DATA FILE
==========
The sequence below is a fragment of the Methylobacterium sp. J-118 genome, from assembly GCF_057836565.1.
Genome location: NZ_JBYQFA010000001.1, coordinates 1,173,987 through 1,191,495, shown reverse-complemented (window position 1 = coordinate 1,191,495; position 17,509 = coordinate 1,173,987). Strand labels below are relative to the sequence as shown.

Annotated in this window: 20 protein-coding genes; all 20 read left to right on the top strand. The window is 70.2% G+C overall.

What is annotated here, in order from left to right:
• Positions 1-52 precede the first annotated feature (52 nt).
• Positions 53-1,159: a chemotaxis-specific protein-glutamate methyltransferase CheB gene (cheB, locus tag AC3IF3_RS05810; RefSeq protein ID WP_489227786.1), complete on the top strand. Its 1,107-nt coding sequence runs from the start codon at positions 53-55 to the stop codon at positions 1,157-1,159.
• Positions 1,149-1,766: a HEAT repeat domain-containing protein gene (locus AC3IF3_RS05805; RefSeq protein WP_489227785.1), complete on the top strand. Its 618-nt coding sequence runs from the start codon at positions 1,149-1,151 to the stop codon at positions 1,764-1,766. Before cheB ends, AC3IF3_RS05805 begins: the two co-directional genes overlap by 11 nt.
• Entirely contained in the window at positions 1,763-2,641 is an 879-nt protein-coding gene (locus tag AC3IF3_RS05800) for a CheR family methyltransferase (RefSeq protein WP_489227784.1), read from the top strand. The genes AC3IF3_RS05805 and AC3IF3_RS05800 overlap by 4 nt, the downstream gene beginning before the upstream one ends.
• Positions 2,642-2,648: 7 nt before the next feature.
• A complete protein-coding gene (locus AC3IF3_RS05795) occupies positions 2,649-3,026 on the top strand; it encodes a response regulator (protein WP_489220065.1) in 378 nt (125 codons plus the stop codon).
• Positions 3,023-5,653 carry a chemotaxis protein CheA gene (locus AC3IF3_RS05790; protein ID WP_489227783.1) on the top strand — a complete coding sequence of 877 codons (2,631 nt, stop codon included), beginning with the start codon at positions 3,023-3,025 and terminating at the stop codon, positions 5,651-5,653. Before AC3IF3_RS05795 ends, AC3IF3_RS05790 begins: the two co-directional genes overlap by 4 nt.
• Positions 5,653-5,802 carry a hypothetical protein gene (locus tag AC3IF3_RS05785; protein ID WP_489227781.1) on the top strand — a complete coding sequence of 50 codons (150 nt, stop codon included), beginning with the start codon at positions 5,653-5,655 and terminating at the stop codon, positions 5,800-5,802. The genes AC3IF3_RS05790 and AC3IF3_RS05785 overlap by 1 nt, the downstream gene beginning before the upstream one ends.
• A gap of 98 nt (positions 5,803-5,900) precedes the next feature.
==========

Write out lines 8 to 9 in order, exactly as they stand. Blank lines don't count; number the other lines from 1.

• Entirely contained in the window at positions 1,763-2,641 is an 879-nt protein-coding gene (locus tag AC3IF3_RS05800) for a CheR family methyltransferase (RefSeq protein WP_489227784.1), read from the top strand. The genes AC3IF3_RS05805 and AC3IF3_RS05800 overlap by 4 nt, the downstream gene beginning before the upstream one ends.
• Positions 2,642-2,648: 7 nt before the next feature.